Monday, March 28, 2016

In Christ Alone

Reading through John 21 this morning, I was struck by how weird it must have been--incredibly confusing and depressing--for the disciples in the week after Easter.  Here they are, having invested three years of their lives into following a man who just died, and for what? What did it all accomplish? Truly, at this point, I don't think they know. They are confused, discouraged, unsure--like a deflated balloon. They've seen the risen Jesus on more than one occasion and He's given them several signs and proofs. They're excited He's alive, but they aren't sure what to do next. They are at least a week past Resurrection Sunday, and yet, instead of seeking the Lord's commission, they are back in the boat.

They return to the one thing they are sure of: they put their confidence in their occupation.  We don't know how to follow Jesus any more or apply what He taught us, but we do know how to fish

However, the night proved to be anything but successful. All night they fish and by sunrise, nothing: no success.  Their fishing wouldn't restore their confidence. This disappointment was a good thing in disguise. When we can't find our security in what used to hold us, we turn to a more reliable anchor.

A man from the shore asks how their night has been. Anything?
No fish. Nothing. 

"Throw your net on the right side of the boat and you will find some," Jesus replies. At this point, they don't recognize the man or the voice. Seem strange? I thought so too. Perhaps it was too far to see? Perhaps their embarrassment kept them from looking.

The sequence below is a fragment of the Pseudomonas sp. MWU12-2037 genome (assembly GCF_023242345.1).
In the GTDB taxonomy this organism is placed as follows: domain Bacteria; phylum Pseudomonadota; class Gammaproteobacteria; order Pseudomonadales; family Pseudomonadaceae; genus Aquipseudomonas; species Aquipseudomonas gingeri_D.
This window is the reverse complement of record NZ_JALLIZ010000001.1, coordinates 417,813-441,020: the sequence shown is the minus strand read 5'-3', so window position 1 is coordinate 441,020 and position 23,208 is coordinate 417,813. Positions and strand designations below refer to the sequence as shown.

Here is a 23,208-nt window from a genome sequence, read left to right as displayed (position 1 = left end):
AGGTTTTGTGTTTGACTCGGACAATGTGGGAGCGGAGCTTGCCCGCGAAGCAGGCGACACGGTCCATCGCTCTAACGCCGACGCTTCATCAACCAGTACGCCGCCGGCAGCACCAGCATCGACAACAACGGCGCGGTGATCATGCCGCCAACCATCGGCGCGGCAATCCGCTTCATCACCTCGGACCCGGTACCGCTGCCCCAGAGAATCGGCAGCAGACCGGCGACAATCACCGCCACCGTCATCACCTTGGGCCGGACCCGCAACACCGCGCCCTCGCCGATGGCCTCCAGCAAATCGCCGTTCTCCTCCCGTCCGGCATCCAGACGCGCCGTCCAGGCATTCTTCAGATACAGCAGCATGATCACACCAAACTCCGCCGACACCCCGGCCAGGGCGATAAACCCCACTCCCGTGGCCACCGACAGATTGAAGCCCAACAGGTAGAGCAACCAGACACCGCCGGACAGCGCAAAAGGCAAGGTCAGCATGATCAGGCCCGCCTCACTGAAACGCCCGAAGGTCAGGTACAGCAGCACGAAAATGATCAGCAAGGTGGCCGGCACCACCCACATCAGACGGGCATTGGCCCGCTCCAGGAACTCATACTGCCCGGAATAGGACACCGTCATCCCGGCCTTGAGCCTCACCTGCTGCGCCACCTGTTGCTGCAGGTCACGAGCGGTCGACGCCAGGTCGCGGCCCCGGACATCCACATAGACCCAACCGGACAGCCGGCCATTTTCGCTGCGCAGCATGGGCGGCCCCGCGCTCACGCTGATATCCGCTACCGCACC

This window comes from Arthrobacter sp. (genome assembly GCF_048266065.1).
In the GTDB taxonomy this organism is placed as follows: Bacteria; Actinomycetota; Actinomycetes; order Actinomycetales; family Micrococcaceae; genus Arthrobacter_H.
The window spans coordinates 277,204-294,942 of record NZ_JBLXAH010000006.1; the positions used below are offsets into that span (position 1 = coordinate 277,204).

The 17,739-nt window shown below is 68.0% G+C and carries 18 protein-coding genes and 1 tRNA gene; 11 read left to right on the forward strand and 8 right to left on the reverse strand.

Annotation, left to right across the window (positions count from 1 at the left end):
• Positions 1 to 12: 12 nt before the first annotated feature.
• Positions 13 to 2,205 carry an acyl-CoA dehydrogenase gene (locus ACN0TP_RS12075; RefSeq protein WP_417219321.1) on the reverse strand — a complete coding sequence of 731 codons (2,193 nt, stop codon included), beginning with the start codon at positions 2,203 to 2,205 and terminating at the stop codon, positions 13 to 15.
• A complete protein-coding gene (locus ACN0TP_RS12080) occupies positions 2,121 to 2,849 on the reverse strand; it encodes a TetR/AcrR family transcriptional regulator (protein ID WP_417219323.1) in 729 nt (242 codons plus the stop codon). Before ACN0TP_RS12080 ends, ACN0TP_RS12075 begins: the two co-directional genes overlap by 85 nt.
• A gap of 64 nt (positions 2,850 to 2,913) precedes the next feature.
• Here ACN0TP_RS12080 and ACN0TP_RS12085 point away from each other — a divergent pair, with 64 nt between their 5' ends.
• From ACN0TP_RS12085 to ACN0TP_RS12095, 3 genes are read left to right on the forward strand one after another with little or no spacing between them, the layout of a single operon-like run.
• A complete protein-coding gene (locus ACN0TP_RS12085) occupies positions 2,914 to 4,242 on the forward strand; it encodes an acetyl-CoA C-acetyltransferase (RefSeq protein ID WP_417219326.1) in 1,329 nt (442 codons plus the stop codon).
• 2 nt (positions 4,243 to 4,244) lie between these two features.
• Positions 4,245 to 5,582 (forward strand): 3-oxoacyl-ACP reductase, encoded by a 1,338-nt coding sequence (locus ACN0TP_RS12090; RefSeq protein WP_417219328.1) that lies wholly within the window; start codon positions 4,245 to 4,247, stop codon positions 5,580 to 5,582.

Even so they don't argue or defend themselves or say, "that's ridiculous!" though I would imagine some thought it. They follow the man's command and the net overflows. 

And now, the miraculous has illuminated their vision: "It's the Lord!" John exclaims, and Peter, recognizing a similar situation (Luke 5), doesn't hesitate. For Jesus has repeated in near mirror image how he called Peter in the first place. The illustration isn't lost on Simon. He jumps in the water to swim to the shoreline. He needs to be with the One who called Him to the deep, to believe, to throw his net out just one more time. He's going to see if Jesus will accept him just one more time.  

Jesus does forgive Simon Peter and commissions him to carry out the work of loving and teaching and disciplining.  

I can hear Jesus' heart through these life lessons: do you see what you accomplish when you do things out of your own strength? Do you see what is restored when you follow Me? With Me, Peter, you can do incredible things!

Peter knew that if he was going to catch anyone for the Kingdom of God, he was going to need to rely on loving the Lord first and foremost: not relying on his previous crutches of confidence (fishing, his personality, his aggression, his fear of public opinion). 

Jesus equips Peter. Right after their very personal encounter, we jump into the book of Acts and see how the Holy Spirit poured power and confidence over Peter (despite his failings, his personality defects, his guilt--after all, he denied Christ...three times!) and Peter preached with bold conviction. And we're not talking a couple dozen people (though that would be reason to celebrate); we're looking at thousands one day. 

And I hear Jesus' encouraging words: "You see, Peter? You see what you can do when you follow me in my power?" 

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